Mindful of the criticism from within and overseas, President Asif Ali Zardari sought to bill what is widely seen as appeasement of ‘religious' right-wing forces by his government as a calibrated approach shorn of hot rhetoric. Advocates of this line in the PPP say their government has become the “sole whipping boy for a malaise that grew over decades.” Can a Frankenstein created and unleashed 40 years ago be caged and killed in three years is their counter to the perception that the government, by erring on the side of caution and repeatedly stating the blasphemy law would not be amended, has given a fresh licence to the religious right-wing.
The PPP also insists that contextualisation of these assassinations under the rubric of terror with no reference to the blasphemy debate is not appeasement but a reflection of the ground reality. “The common denominator — in the violence in the Federally Administered Tribal Areas, Swat/Malakand, Karachi, Lahore, Islamabad, Peshawar, Balochistan, South Punjab, Taseer and now Bhatti — is religious justification, a religious call to arms.
“Today, this violence has taken a mass, methodical, and targeted form to instil fear among people, politicians and state to achieve certain political objectives. That comes under [the] standard definition of terrorism. Earlier, it was just sectarianism, blasphemy and Kashmir, all nicely compartmentalised. Today, it is much more and converging. Count in the Davis affair also. All these scattered strands are rooted in one source: organised, religion-based politics and its use of systematic violence.”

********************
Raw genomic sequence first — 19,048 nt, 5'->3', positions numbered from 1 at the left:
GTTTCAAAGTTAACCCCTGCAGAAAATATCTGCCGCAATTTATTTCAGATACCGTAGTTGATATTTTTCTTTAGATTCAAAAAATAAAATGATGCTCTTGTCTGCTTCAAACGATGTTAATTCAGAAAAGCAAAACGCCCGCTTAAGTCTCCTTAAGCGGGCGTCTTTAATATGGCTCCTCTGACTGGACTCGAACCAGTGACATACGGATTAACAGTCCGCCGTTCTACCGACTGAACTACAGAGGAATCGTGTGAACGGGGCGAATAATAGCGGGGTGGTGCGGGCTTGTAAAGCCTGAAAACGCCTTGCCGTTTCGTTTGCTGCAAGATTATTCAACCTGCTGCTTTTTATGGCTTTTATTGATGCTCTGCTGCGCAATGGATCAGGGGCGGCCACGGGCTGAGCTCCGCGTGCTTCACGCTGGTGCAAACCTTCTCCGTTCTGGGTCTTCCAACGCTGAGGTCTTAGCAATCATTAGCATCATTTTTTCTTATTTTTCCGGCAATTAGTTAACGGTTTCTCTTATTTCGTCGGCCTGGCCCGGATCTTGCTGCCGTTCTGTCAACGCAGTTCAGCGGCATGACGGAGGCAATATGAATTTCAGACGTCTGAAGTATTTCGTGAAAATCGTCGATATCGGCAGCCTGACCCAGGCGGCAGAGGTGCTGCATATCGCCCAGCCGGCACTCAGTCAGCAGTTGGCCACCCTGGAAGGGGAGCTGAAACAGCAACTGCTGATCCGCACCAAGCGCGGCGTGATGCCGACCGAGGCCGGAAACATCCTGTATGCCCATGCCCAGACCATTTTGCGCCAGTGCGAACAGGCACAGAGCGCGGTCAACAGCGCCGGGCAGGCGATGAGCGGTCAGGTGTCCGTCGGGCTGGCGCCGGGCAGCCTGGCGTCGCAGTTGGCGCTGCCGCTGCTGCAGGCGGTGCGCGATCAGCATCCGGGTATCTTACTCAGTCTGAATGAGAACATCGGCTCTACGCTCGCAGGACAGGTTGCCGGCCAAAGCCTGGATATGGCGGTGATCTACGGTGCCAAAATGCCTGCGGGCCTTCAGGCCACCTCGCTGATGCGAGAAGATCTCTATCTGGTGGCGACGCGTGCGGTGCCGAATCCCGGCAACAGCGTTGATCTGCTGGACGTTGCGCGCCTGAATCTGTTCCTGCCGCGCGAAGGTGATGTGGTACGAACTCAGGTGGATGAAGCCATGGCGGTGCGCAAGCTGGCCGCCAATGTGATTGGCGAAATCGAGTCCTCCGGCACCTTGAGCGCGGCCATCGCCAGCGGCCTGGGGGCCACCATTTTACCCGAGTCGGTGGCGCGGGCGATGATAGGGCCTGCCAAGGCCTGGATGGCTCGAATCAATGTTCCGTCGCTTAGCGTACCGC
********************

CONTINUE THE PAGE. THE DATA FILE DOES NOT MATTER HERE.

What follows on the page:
With the legislature and, by extension, the political class — barring a few — beating a retreat, there is neither pressure on nor support for the executive to take on the religious right-wing. There are a few notable exceptions but even they, like the former Minister Sherry Rehman, have been advised to lie low in the wake of death threats. Ms Rehman has also faced criticism from within civil society over the timing of her draft legislation to amend the blasphemy law to prevent its misuse.